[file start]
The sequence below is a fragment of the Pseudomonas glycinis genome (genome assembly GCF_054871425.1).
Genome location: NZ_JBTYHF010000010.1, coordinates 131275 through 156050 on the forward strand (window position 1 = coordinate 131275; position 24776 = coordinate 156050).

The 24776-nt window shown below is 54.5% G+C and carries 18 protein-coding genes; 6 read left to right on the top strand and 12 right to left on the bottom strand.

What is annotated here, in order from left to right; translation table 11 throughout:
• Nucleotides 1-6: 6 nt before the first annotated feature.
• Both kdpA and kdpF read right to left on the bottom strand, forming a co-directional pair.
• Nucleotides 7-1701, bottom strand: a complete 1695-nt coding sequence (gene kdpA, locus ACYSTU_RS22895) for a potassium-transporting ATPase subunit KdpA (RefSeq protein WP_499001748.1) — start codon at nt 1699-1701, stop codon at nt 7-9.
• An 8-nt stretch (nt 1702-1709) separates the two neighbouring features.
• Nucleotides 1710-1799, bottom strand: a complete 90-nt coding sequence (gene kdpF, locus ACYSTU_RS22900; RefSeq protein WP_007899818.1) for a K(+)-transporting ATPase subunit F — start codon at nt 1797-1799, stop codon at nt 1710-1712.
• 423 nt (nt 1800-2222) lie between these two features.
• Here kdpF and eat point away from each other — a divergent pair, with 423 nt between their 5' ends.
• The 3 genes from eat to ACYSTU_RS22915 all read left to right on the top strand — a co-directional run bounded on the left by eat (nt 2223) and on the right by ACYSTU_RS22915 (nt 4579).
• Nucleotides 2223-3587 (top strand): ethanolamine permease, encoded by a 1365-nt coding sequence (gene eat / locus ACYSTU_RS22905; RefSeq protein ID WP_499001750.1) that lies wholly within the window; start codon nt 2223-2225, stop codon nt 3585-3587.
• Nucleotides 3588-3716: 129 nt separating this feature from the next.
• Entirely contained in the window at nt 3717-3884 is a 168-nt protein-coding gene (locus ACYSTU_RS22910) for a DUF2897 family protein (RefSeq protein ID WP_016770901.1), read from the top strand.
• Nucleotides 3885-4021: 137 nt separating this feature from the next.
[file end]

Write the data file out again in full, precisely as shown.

The sequence below is a fragment of the Pseudomonas glycinis genome (genome assembly GCF_054871425.1).
Genome location: NZ_JBTYHF010000010.1, coordinates 131275 through 156050 on the forward strand (window position 1 = coordinate 131275; position 24776 = coordinate 156050).

The 24776-nt window shown below is 54.5% G+C and carries 18 protein-coding genes; 6 read left to right on the top strand and 12 right to left on the bottom strand.

What is annotated here, in order from left to right; translation table 11 throughout:
• Nucleotides 1-6: 6 nt before the first annotated feature.
• Both kdpA and kdpF read right to left on the bottom strand, forming a co-directional pair.
• Nucleotides 7-1701, bottom strand: a complete 1695-nt coding sequence (gene kdpA, locus ACYSTU_RS22895) for a potassium-transporting ATPase subunit KdpA (RefSeq protein WP_499001748.1) — start codon at nt 1699-1701, stop codon at nt 7-9.
• An 8-nt stretch (nt 1702-1709) separates the two neighbouring features.
• Nucleotides 1710-1799, bottom strand: a complete 90-nt coding sequence (gene kdpF, locus ACYSTU_RS22900; RefSeq protein WP_007899818.1) for a K(+)-transporting ATPase subunit F — start codon at nt 1797-1799, stop codon at nt 1710-1712.
• 423 nt (nt 1800-2222) lie between these two features.
• Here kdpF and eat point away from each other — a divergent pair, with 423 nt between their 5' ends.
• The 3 genes from eat to ACYSTU_RS22915 all read left to right on the top strand — a co-directional run bounded on the left by eat (nt 2223) and on the right by ACYSTU_RS22915 (nt 4579).
• Nucleotides 2223-3587 (top strand): ethanolamine permease, encoded by a 1365-nt coding sequence (gene eat / locus ACYSTU_RS22905; RefSeq protein ID WP_499001750.1) that lies wholly within the window; start codon nt 2223-2225, stop codon nt 3585-3587.
• Nucleotides 3588-3716: 129 nt separating this feature from the next.
• Entirely contained in the window at nt 3717-3884 is a 168-nt protein-coding gene (locus ACYSTU_RS22910) for a DUF2897 family protein (RefSeq protein ID WP_016770901.1), read from the top strand.
• Nucleotides 3885-4021: 137 nt separating this feature from the next.